Wednesday, 30 June 2010 12:49

Loyal customers boost rural firms

Written by  Ruralcity Media

FINANCIAL independence and customer loyalty are helping rural businesses weather the economic downturn.

ludlowfoodshopAs Britain strives to recover from recession, many rural business owners remain confident about their enterprise's future.

A significant number are planning growth and new business ventures in the near future, suggests a study.

The fortunes of rural businesses over the past decade in north-east England are examined in a report published by Newcastle University's Centre for Rural Economy (CRE).

It shows that 44% of people running today's rural businesses are either returning to the region or relocating, emphasising the role incomers play in the rural economy.

But with only one third saying they actually moved with the intention of starting their business within a couple of years, the results suggest relocating to a rural area actually inspires many people to become their own boss.

The Rural Business Survey aims to help policy makers, practitioners and researchers understand the challenges faced by rural businesses.

A full copy of the report can be downloaded here (638kB pdf).

The main motivation given for starting a rural business was the need to generate a main or secondary income, but life/work balance, taking on a new challenge and exploiting a market opportunity were also key drivers.

"Surveys like this are critical to improving our understanding of the key changes taking place in the rural economy,” said Dr Jane Atterton, who carried out the research with her colleague Arthur Affleck.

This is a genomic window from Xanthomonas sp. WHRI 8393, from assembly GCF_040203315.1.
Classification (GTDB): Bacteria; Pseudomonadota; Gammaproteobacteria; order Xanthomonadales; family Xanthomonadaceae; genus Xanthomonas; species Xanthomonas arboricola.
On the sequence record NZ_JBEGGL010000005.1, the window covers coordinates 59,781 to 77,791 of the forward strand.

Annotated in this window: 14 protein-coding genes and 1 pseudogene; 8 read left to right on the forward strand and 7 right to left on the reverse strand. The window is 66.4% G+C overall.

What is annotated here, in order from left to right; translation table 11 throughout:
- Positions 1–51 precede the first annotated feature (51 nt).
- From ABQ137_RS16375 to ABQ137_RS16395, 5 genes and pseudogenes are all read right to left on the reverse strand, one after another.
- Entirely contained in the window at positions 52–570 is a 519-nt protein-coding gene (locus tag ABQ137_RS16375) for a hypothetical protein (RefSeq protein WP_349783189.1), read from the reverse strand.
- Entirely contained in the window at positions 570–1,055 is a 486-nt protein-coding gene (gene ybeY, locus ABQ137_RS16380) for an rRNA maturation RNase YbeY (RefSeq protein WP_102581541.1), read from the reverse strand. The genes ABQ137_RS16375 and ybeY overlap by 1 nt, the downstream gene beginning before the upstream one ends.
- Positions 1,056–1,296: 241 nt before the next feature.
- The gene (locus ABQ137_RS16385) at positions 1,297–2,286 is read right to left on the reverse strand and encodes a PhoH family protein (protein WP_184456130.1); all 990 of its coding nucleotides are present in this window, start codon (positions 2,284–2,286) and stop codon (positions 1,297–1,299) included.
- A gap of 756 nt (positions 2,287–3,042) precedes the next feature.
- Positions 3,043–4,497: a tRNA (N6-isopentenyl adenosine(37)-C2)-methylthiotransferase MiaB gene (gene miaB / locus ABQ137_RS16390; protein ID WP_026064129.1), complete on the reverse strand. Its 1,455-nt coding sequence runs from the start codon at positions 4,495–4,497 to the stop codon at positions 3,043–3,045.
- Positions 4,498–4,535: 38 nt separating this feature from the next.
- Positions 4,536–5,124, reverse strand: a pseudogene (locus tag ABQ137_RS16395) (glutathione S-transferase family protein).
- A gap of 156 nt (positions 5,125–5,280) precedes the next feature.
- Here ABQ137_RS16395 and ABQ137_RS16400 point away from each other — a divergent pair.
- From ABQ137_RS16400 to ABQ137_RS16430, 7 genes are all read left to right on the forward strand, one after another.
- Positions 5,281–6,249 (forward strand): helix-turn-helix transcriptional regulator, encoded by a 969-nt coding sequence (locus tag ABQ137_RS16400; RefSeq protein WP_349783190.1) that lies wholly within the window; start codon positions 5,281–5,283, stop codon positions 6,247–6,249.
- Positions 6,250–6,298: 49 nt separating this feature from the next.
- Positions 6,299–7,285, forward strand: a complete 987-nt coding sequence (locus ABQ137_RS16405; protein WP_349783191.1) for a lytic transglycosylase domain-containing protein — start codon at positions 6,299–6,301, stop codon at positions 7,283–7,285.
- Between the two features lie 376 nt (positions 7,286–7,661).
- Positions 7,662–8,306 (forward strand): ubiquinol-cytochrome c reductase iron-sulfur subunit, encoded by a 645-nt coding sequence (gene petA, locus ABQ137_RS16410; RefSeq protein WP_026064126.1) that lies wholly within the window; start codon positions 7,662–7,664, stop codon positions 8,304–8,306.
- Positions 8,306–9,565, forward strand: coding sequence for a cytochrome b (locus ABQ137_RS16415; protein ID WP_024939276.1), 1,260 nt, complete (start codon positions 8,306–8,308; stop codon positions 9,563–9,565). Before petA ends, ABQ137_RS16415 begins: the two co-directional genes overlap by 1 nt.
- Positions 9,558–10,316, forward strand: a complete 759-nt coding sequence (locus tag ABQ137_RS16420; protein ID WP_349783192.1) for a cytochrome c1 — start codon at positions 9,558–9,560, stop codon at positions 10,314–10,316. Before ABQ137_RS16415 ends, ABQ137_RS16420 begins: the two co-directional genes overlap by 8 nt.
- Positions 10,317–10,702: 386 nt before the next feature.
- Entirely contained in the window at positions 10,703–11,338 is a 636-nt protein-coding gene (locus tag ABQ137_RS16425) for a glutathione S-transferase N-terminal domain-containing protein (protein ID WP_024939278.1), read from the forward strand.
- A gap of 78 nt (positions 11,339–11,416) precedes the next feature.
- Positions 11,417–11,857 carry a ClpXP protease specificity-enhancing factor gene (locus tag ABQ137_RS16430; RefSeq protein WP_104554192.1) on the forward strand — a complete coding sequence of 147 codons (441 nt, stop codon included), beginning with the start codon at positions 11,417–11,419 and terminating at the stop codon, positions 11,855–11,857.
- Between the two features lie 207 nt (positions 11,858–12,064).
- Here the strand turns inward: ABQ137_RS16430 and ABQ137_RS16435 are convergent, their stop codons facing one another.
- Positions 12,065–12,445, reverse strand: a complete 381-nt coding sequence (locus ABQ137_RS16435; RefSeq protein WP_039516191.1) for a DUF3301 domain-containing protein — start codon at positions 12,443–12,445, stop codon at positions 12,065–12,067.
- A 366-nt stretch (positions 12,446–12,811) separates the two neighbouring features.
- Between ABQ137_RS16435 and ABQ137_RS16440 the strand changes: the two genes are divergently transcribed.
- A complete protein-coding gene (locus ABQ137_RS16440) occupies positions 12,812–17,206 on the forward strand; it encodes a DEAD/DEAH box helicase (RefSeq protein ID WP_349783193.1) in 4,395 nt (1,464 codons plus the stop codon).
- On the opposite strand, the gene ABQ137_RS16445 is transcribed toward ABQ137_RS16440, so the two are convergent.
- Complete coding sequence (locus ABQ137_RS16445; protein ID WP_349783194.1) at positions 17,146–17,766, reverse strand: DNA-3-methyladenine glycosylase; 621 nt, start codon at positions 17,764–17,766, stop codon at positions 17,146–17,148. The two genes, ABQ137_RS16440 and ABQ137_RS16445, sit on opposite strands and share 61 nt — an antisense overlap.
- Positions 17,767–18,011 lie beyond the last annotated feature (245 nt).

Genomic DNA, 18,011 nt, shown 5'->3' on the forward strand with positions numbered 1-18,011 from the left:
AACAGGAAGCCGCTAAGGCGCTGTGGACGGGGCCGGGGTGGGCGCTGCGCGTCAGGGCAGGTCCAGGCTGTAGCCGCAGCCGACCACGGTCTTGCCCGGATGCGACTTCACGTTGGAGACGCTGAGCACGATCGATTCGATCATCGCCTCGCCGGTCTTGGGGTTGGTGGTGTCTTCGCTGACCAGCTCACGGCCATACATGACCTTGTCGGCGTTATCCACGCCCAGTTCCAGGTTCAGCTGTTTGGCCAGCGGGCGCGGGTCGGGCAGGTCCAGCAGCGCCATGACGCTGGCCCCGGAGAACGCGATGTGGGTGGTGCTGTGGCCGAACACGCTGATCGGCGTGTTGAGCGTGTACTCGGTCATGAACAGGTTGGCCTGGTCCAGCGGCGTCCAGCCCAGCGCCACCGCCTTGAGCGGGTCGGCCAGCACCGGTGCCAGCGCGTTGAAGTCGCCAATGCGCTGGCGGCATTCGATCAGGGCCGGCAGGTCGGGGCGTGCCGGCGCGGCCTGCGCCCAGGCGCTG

"Improvements in IT, particularly broadband provision, have enabled many more people to work from home. This shows the importance of high quality communications infrastructure for future business development,"

Respondents cited good communications, a beautiful environment and close proximity to customers and suppliers as plus points. But others cited inadequate transport and poor communications as a serious disadvantage.

Some 88% of those who responded to the survey were sole traders or ran micro businesses, predominately working in accommodation, retail, information, communication or professional activities.

There is also evidence of increasing diversification among rural businesses, with 44% of those questioned having a secondary activity running alongside their main business.

This has been partially stimulated by successive rural development programmes, says the report.

Future support must recognise that such activities had a positive effect on individuals, households, supply chains and rural communities, it recommends.

The survey was part-funded by One NorthEast, the Northern Rock Foundation and Newcastle University.

It highlights the older age profile of rural business owners, with more than 60% of respondents over 50 years old.

"Planning and economic development policies and programmes need to encourage and enable younger people to live in the countryside and create new businesses," said Dr Atterton.

"But at the same time it's essential that the right level of support is available for those older people who choose to remain in the workforce for longer as they have a great deal to contribute to rural economies."

It's not all a bed of roses for rural business owners, however.

Some 20% said they regularly woredk more than 61 hours a week and about half enlisted their partner - often unpaid - to help out.

But rural businesses have a strong legacy of success, with more than one third of respondents running their business for 20 years or more.

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